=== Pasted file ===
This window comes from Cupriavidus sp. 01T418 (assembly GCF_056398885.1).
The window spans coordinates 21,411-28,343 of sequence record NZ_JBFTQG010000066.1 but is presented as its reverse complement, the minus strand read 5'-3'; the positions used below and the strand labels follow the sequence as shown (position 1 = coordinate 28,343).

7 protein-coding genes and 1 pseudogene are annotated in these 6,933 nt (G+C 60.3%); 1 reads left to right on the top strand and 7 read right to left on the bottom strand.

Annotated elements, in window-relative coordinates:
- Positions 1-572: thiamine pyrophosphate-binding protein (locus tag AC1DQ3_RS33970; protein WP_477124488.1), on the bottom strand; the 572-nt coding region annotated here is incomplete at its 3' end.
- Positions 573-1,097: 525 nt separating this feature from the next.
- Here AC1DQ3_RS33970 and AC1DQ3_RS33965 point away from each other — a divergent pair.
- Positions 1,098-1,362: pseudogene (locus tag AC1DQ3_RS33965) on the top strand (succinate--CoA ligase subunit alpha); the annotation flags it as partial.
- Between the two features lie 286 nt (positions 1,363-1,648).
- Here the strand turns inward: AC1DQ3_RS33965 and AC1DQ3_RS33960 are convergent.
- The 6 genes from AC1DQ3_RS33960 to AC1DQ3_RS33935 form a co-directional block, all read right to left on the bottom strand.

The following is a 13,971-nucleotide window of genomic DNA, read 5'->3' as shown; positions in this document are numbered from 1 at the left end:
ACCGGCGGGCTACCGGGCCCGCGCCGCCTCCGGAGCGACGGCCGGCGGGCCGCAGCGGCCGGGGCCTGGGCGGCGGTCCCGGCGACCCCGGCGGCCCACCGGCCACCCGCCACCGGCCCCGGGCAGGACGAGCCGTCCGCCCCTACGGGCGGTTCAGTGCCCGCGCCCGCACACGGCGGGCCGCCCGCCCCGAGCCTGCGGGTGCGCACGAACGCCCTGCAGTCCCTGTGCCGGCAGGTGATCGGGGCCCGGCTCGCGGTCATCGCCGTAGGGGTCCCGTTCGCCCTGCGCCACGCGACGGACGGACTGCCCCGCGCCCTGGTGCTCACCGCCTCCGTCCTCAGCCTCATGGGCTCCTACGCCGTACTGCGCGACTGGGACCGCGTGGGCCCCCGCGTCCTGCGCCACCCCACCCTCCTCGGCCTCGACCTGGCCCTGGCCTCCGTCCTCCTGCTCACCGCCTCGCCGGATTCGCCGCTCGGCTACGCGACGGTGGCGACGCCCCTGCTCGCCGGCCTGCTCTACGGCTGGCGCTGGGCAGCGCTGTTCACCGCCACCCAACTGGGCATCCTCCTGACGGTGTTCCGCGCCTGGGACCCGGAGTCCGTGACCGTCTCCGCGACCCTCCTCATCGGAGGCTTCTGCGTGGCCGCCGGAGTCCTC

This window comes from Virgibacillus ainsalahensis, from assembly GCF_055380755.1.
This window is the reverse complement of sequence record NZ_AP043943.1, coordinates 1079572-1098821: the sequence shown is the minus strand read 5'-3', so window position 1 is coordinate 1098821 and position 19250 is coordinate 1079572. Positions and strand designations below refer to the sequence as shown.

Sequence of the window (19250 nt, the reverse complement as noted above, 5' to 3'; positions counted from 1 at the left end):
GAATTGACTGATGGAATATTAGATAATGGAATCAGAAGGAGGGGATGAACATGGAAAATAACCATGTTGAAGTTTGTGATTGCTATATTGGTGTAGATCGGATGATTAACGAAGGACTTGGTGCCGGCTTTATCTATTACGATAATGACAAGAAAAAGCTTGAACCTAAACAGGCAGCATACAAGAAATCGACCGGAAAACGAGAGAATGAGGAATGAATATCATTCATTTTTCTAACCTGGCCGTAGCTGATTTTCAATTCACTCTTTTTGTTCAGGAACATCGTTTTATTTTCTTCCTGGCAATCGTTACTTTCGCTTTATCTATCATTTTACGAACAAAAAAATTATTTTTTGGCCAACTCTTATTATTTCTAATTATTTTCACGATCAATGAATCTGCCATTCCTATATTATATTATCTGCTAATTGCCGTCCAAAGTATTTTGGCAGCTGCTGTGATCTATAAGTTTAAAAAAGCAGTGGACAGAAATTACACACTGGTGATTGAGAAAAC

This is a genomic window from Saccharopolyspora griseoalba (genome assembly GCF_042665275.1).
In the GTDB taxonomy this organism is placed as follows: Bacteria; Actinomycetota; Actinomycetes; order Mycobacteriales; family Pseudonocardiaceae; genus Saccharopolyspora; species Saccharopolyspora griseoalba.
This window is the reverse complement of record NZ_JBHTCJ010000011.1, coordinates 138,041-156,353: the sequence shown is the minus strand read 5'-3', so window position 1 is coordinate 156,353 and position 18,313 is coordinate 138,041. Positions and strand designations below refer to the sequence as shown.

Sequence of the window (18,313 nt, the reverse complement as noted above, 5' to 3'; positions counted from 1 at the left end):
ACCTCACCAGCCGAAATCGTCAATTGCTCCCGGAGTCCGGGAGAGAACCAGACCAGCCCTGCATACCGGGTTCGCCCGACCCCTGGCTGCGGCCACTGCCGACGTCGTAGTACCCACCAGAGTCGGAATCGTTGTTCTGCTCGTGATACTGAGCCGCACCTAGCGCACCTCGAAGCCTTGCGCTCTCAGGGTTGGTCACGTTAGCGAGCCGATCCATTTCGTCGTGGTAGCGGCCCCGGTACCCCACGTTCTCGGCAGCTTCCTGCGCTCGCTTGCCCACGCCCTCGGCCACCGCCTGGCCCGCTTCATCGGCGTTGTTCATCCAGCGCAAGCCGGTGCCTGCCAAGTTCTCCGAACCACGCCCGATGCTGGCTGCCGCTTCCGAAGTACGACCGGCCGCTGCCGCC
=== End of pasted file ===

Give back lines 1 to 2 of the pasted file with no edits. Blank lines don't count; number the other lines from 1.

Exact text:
This window comes from Cupriavidus sp. 01T418 (assembly GCF_056398885.1).
The window spans coordinates 21,411-28,343 of sequence record NZ_JBFTQG010000066.1 but is presented as its reverse complement, the minus strand read 5'-3'; the positions used below and the strand labels follow the sequence as shown (position 1 = coordinate 28,343).